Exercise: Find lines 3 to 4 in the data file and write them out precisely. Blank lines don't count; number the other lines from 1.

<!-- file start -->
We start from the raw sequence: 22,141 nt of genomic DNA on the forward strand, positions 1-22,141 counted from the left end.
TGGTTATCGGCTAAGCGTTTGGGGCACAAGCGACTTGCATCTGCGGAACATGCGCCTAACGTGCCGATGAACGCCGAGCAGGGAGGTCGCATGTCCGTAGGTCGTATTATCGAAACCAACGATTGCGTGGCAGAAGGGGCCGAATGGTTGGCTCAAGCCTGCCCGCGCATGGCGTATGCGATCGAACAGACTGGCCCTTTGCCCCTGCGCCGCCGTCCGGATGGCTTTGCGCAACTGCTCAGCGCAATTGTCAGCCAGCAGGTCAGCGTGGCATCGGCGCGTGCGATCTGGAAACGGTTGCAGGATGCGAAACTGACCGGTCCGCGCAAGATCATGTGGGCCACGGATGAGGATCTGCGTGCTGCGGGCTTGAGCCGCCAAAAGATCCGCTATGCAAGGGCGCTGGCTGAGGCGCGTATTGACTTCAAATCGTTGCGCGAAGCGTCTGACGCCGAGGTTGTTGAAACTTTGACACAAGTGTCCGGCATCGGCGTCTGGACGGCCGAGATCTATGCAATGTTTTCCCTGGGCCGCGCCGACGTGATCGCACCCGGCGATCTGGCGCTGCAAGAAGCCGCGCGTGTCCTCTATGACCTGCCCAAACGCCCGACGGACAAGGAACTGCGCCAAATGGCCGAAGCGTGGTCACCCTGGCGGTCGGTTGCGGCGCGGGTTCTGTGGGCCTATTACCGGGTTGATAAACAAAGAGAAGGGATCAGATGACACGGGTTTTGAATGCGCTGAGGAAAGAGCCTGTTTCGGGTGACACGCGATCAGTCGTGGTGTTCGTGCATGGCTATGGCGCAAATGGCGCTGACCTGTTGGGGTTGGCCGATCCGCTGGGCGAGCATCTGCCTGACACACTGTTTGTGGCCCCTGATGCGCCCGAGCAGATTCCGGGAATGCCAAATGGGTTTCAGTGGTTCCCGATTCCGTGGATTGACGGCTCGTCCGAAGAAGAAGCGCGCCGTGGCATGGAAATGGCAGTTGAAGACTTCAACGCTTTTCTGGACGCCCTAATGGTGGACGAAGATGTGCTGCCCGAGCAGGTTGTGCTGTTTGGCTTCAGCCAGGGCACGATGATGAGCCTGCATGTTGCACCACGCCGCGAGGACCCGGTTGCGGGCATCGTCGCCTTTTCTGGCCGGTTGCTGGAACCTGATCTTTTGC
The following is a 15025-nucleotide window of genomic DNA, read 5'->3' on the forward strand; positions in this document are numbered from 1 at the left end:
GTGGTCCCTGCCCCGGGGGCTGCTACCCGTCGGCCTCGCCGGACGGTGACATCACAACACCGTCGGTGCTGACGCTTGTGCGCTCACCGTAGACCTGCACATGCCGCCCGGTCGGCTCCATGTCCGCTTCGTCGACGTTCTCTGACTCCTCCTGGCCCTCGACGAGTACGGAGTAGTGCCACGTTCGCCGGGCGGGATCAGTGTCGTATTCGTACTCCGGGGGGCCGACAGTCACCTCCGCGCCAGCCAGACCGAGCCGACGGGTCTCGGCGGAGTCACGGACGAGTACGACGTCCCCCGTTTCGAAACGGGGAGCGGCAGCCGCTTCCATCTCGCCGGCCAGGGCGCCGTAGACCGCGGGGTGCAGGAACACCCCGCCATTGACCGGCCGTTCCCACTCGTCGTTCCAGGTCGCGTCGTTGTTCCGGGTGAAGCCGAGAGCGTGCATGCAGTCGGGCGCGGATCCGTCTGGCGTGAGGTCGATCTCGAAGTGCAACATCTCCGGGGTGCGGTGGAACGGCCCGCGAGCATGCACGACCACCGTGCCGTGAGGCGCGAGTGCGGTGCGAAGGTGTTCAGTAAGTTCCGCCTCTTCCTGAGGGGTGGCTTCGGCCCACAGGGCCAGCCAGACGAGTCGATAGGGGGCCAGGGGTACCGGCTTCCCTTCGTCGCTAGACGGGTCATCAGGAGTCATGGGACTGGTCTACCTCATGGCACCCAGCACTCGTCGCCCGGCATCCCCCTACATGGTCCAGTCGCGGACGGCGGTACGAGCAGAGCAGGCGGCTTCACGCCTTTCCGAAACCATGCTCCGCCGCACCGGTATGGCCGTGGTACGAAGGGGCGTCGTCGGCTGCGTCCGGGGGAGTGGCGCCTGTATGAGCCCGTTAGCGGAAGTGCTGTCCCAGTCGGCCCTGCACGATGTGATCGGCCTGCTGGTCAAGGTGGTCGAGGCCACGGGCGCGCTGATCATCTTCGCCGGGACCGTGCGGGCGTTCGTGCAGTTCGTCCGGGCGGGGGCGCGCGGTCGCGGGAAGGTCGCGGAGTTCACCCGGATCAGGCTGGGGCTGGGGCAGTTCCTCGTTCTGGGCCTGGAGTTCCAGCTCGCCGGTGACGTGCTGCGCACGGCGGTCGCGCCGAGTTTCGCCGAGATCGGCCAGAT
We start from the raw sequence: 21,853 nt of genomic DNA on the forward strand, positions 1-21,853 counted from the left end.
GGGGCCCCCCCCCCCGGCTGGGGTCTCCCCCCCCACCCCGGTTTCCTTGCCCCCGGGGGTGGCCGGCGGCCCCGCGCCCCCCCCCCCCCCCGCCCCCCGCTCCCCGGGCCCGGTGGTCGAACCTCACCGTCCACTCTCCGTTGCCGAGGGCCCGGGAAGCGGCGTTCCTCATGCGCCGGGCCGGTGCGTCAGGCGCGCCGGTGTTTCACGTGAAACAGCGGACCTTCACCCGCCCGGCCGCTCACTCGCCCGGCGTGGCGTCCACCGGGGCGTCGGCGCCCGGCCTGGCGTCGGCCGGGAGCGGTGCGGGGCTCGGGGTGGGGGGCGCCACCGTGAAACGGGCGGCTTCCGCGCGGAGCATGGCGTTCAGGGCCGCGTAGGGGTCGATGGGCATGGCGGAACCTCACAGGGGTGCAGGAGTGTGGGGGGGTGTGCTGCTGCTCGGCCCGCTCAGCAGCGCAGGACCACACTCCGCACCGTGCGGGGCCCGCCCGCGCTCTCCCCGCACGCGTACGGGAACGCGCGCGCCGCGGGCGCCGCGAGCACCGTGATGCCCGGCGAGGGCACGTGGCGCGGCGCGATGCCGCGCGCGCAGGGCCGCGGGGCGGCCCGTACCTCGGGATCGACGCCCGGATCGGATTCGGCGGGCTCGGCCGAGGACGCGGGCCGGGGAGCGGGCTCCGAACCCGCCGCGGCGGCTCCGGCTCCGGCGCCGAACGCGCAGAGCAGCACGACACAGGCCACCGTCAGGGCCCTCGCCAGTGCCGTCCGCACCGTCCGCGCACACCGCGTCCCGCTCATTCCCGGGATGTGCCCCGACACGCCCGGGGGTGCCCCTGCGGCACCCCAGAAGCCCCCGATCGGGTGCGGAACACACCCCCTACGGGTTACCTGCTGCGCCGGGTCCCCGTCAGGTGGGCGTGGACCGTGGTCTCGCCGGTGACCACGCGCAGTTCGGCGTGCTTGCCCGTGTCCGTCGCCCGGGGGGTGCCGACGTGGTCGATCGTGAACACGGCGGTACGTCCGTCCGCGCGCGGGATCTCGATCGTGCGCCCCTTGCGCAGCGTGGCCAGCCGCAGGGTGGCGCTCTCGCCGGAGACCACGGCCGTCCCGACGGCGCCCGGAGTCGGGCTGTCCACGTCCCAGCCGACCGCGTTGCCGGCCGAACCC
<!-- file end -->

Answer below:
The following is a 15025-nucleotide window of genomic DNA, read 5'->3' on the forward strand; positions in this document are numbered from 1 at the left end:
GTGGTCCCTGCCCCGGGGGCTGCTACCCGTCGGCCTCGCCGGACGGTGACATCACAACACCGTCGGTGCTGACGCTTGTGCGCTCACCGTAGACCTGCACATGCCGCCCGGTCGGCTCCATGTCCGCTTCGTCGACGTTCTCTGACTCCTCCTGGCCCTCGACGAGTACGGAGTAGTGCCACGTTCGCCGGGCGGGATCAGTGTCGTATTCGTACTCCGGGGGGCCGACAGTCACCTCCGCGCCAGCCAGACCGAGCCGACGGGTCTCGGCGGAGTCACGGACGAGTACGACGTCCCCCGTTTCGAAACGGGGAGCGGCAGCCGCTTCCATCTCGCCGGCCAGGGCGCCGTAGACCGCGGGGTGCAGGAACACCCCGCCATTGACCGGCCGTTCCCACTCGTCGTTCCAGGTCGCGTCGTTGTTCCGGGTGAAGCCGAGAGCGTGCATGCAGTCGGGCGCGGATCCGTCTGGCGTGAGGTCGATCTCGAAGTGCAACATCTCCGGGGTGCGGTGGAACGGCCCGCGAGCATGCACGACCACCGTGCCGTGAGGCGCGAGTGCGGTGCGAAGGTGTTCAGTAAGTTCCGCCTCTTCCTGAGGGGTGGCTTCGGCCCACAGGGCCAGCCAGACGAGTCGATAGGGGGCCAGGGGTACCGGCTTCCCTTCGTCGCTAGACGGGTCATCAGGAGTCATGGGACTGGTCTACCTCATGGCACCCAGCACTCGTCGCCCGGCATCCCCCTACATGGTCCAGTCGCGGACGGCGGTACGAGCAGAGCAGGCGGCTTCACGCCTTTCCGAAACCATGCTCCGCCGCACCGGTATGGCCGTGGTACGAAGGGGCGTCGTCGGCTGCGTCCGGGGGAGTGGCGCCTGTATGAGCCCGTTAGCGGAAGTGCTGTCCCAGTCGGCCCTGCACGATGTGATCGGCCTGCTGGTCAAGGTGGTCGAGGCCACGGGCGCGCTGATCATCTTCGCCGGGACCGTGCGGGCGTTCGTGCAGTTCGTCCGGGCGGGGGCGCGCGGTCGCGGGAAGGTCGCGGAGTTCACCCGGATCAGGCTGGGGCTGGGGCAGTTCCTCGTTCTGGGCCTGGAGTTCCAGCTCGCCGGTGACGTGCTGCGCACGGCGGTCGCGCCGAGTTTCGCCGAGATCGGCCAGAT